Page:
SLRs in evidence-based practice

Evidence-based practice in health care is the policy to use scientific information in treatment, intervention, support, and advice.

It is important in areas such as medicine, nursing, and dentistry.

Systematic reviews provide the highest level of research evidence. Their conclusions are based on a critical and objective analysis of all the available literature. These conclusions are then used to decide best treatment practices.


Three principles of evidence-based practice

Click each principle to learn more:


HCPs and systematic reviews

Health care providers (HCPs) can formally or informally form teams of interested colleagues to perform systematic reviews.

Many clinical questions have corresponding systematic reviews in the peer-reviewed online literature. The information may not be up-to-date; providers may need to conduct their own secondary research of new primary research studies.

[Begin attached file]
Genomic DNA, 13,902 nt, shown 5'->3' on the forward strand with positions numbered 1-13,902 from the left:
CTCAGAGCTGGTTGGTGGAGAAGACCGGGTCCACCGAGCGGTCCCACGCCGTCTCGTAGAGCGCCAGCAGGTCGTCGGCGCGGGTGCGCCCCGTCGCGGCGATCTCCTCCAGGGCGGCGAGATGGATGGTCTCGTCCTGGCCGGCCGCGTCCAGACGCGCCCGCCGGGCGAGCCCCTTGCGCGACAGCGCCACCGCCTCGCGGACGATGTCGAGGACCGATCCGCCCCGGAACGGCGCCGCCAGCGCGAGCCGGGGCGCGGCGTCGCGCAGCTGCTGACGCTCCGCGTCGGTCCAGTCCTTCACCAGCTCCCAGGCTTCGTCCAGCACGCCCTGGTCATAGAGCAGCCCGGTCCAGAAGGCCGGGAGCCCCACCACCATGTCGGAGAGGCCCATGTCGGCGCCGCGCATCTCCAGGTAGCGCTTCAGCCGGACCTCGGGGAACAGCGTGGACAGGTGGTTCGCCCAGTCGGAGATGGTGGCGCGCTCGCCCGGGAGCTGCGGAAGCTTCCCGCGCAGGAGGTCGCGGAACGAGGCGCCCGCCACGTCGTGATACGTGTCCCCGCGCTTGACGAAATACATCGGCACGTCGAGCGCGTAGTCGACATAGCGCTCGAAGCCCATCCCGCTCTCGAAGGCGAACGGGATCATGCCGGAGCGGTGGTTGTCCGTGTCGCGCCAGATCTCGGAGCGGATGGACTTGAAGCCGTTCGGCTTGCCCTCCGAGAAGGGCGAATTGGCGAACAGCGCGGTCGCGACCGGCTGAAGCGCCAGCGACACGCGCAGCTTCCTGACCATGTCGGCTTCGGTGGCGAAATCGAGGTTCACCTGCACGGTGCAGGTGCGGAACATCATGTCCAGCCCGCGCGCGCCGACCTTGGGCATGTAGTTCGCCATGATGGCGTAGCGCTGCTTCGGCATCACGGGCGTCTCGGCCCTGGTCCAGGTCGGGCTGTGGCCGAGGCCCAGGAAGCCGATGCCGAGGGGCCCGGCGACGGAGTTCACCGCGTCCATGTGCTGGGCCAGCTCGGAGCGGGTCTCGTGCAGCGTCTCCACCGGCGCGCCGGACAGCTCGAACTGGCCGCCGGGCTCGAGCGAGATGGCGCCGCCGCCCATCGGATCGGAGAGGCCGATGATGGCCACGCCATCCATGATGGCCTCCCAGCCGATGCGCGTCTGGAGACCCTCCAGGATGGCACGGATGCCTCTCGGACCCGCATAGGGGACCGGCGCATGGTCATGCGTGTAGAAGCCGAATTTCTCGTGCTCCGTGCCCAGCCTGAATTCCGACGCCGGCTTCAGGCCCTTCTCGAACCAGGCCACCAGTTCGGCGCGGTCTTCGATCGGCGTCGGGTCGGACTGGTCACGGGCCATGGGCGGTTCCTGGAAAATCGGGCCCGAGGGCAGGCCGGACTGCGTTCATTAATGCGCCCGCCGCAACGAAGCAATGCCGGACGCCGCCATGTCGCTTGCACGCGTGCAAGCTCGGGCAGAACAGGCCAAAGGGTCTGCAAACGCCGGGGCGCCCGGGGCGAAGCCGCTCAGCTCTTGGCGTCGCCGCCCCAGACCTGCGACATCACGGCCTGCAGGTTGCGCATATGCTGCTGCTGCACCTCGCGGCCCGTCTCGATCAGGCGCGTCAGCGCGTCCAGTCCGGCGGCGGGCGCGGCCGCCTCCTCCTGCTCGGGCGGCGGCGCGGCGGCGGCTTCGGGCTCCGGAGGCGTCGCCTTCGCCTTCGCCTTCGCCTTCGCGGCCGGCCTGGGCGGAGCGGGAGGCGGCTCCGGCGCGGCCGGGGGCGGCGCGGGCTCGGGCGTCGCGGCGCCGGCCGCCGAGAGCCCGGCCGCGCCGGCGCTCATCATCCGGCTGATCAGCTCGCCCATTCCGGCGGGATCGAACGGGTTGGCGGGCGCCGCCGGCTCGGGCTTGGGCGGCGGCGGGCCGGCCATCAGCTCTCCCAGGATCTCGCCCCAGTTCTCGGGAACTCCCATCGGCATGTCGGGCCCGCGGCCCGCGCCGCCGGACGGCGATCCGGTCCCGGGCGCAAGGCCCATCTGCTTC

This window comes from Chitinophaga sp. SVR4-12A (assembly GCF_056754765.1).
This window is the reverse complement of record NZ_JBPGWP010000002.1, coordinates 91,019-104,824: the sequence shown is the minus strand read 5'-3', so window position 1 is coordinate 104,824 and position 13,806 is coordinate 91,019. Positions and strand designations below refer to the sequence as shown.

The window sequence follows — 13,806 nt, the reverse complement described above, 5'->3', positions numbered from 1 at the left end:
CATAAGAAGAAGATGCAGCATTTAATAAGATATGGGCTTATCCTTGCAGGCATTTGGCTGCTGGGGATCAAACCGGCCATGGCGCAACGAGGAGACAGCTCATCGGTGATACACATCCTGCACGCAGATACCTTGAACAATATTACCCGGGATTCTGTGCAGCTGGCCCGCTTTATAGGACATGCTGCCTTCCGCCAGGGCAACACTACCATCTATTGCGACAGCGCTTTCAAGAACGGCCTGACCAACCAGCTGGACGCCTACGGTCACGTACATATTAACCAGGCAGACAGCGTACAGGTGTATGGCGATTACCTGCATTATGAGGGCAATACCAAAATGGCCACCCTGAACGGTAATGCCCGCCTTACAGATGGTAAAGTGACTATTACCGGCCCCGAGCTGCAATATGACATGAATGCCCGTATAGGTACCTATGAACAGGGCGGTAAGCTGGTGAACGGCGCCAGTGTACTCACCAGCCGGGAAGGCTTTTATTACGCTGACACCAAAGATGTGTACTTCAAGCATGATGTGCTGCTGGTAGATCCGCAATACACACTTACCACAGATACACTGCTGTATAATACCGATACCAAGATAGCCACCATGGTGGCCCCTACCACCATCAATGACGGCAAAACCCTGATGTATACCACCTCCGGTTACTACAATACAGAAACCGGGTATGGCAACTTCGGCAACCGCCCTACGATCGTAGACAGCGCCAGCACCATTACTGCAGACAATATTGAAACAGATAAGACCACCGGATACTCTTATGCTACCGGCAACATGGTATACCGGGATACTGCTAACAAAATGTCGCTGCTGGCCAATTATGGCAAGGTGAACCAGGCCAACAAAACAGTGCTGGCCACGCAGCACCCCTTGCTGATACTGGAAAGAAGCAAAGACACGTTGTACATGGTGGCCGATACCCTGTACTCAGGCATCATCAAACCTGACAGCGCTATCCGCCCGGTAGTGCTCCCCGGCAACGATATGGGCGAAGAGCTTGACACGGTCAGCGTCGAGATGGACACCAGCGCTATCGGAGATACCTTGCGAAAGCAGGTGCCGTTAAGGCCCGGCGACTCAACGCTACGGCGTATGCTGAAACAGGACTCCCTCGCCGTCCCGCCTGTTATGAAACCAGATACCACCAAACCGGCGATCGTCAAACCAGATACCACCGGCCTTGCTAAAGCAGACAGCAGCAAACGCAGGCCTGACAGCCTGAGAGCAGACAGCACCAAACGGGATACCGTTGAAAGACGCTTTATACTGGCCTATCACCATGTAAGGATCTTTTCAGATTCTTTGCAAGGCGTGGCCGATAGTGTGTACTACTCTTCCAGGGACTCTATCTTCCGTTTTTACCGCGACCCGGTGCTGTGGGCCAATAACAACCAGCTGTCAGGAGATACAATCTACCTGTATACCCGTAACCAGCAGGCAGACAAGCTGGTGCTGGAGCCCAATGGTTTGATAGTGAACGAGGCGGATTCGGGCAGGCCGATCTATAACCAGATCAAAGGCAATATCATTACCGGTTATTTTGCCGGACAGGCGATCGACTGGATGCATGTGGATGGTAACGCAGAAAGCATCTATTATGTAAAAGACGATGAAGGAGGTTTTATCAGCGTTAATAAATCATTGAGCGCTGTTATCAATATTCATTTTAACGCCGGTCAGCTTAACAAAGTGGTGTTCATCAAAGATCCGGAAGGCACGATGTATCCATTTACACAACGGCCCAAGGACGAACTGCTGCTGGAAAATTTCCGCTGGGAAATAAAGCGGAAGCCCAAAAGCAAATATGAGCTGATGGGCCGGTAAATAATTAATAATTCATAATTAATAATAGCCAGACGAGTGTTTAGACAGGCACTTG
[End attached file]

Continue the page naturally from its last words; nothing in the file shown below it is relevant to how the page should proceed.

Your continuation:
Explore online:

Databases of systematic reviews for evidence-based practice


• The Cochrane Library (https://www.cochranelibrary.com/)
• JBI Evidence-based Practice Database (https://joannabriggs.org/ebp#database)
• Campbell Collaboration (https://www.campbellcollaboration.org/library.html)
• Turning Research into Practice (https://www.tripdatabase.com/).

Some peer-reviewed journals are dedicated to evidence-based practice:
• BMJ Evidence-Based Medicine, https://ebm.bmj.com/

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